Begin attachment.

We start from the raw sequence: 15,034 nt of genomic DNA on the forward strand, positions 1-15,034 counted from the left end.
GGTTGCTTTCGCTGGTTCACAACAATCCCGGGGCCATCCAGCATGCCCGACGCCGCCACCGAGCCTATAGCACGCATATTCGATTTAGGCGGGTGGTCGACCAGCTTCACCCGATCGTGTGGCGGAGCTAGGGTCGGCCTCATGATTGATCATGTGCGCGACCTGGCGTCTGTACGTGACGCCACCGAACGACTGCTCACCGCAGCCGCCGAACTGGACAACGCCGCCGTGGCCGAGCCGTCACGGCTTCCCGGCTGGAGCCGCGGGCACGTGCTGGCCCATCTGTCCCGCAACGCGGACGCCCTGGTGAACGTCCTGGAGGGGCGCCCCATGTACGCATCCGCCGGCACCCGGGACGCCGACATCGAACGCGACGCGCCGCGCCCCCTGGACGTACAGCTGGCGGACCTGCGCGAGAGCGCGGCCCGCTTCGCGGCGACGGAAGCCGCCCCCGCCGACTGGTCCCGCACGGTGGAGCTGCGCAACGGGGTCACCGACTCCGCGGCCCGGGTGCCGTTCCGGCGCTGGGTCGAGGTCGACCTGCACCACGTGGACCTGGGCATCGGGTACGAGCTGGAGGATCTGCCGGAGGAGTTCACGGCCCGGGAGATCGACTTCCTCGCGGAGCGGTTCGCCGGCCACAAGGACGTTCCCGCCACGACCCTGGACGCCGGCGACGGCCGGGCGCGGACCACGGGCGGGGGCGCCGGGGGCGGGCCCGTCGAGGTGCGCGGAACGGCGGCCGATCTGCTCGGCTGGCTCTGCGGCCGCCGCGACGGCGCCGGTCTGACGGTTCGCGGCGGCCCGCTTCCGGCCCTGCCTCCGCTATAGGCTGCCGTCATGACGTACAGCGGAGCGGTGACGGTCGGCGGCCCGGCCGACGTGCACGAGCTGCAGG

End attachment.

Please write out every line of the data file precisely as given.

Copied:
We start from the raw sequence: 15,034 nt of genomic DNA on the forward strand, positions 1-15,034 counted from the left end.
GGTTGCTTTCGCTGGTTCACAACAATCCCGGGGCCATCCAGCATGCCCGACGCCGCCACCGAGCCTATAGCACGCATATTCGATTTAGGCGGGTGGTCGACCAGCTTCACCCGATCGTGTGGCGGAGCTAGGGTCGGCCTCATGATTGATCATGTGCGCGACCTGGCGTCTGTACGTGACGCCACCGAACGACTGCTCACCGCAGCCGCCGAACTGGACAACGCCGCCGTGGCCGAGCCGTCACGGCTTCCCGGCTGGAGCCGCGGGCACGTGCTGGCCCATCTGTCCCGCAACGCGGACGCCCTGGTGAACGTCCTGGAGGGGCGCCCCATGTACGCATCCGCCGGCACCCGGGACGCCGACATCGAACGCGACGCGCCGCGCCCCCTGGACGTACAGCTGGCGGACCTGCGCGAGAGCGCGGCCCGCTTCGCGGCGACGGAAGCCGCCCCCGCCGACTGGTCCCGCACGGTGGAGCTGCGCAACGGGGTCACCGACTCCGCGGCCCGGGTGCCGTTCCGGCGCTGGGTCGAGGTCGACCTGCACCACGTGGACCTGGGCATCGGGTACGAGCTGGAGGATCTGCCGGAGGAGTTCACGGCCCGGGAGATCGACTTCCTCGCGGAGCGGTTCGCCGGCCACAAGGACGTTCCCGCCACGACCCTGGACGCCGGCGACGGCCGGGCGCGGACCACGGGCGGGGGCGCCGGGGGCGGGCCCGTCGAGGTGCGCGGAACGGCGGCCGATCTGCTCGGCTGGCTCTGCGGCCGCCGCGACGGCGCCGGTCTGACGGTTCGCGGCGGCCCGCTTCCGGCCCTGCCTCCGCTATAGGCTGCCGTCATGACGTACAGCGGAGCGGTGACGGTCGGCGGCCCGGCCGACGTGCACGAGCTGCAGG